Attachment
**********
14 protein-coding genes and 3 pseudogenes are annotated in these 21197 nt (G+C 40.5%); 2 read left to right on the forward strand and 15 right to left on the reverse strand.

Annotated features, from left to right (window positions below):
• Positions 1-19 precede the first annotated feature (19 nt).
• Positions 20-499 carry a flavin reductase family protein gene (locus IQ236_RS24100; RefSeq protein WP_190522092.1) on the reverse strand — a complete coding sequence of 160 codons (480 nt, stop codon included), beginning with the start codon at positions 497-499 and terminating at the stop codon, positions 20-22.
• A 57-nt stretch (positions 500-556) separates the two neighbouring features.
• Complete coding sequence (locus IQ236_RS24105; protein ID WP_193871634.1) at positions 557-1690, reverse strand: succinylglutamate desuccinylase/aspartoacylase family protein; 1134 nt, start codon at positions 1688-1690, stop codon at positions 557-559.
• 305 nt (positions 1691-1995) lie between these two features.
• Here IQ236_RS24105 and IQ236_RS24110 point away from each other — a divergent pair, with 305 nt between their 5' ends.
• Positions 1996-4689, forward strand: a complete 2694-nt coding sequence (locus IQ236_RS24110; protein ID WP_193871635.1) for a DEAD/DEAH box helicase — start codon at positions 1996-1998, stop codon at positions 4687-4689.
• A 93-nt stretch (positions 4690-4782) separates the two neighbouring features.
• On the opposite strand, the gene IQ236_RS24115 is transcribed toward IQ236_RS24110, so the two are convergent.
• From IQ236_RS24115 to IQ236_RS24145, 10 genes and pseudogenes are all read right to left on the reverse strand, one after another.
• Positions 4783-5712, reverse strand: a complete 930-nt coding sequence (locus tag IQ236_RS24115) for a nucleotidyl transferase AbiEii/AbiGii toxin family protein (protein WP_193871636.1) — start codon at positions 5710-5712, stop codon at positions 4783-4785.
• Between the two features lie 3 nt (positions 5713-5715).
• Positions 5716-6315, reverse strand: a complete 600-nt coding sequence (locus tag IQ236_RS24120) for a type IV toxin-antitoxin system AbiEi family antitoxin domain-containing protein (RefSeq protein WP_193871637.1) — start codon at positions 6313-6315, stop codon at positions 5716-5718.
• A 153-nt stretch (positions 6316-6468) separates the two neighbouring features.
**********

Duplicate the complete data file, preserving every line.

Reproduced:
14 protein-coding genes and 3 pseudogenes are annotated in these 21197 nt (G+C 40.5%); 2 read left to right on the forward strand and 15 right to left on the reverse strand.

Annotated features, from left to right (window positions below):
• Positions 1-19 precede the first annotated feature (19 nt).
• Positions 20-499 carry a flavin reductase family protein gene (locus IQ236_RS24100; RefSeq protein WP_190522092.1) on the reverse strand — a complete coding sequence of 160 codons (480 nt, stop codon included), beginning with the start codon at positions 497-499 and terminating at the stop codon, positions 20-22.
• A 57-nt stretch (positions 500-556) separates the two neighbouring features.
• Complete coding sequence (locus IQ236_RS24105; protein ID WP_193871634.1) at positions 557-1690, reverse strand: succinylglutamate desuccinylase/aspartoacylase family protein; 1134 nt, start codon at positions 1688-1690, stop codon at positions 557-559.
• 305 nt (positions 1691-1995) lie between these two features.
• Here IQ236_RS24105 and IQ236_RS24110 point away from each other — a divergent pair, with 305 nt between their 5' ends.
• Positions 1996-4689, forward strand: a complete 2694-nt coding sequence (locus IQ236_RS24110; protein ID WP_193871635.1) for a DEAD/DEAH box helicase — start codon at positions 1996-1998, stop codon at positions 4687-4689.
• A 93-nt stretch (positions 4690-4782) separates the two neighbouring features.
• On the opposite strand, the gene IQ236_RS24115 is transcribed toward IQ236_RS24110, so the two are convergent.
• From IQ236_RS24115 to IQ236_RS24145, 10 genes and pseudogenes are all read right to left on the reverse strand, one after another.
• Positions 4783-5712, reverse strand: a complete 930-nt coding sequence (locus tag IQ236_RS24115) for a nucleotidyl transferase AbiEii/AbiGii toxin family protein (protein WP_193871636.1) — start codon at positions 5710-5712, stop codon at positions 4783-4785.
• Between the two features lie 3 nt (positions 5713-5715).
• Positions 5716-6315, reverse strand: a complete 600-nt coding sequence (locus tag IQ236_RS24120) for a type IV toxin-antitoxin system AbiEi family antitoxin domain-containing protein (RefSeq protein WP_193871637.1) — start codon at positions 6313-6315, stop codon at positions 5716-5718.
• A 153-nt stretch (positions 6316-6468) separates the two neighbouring features.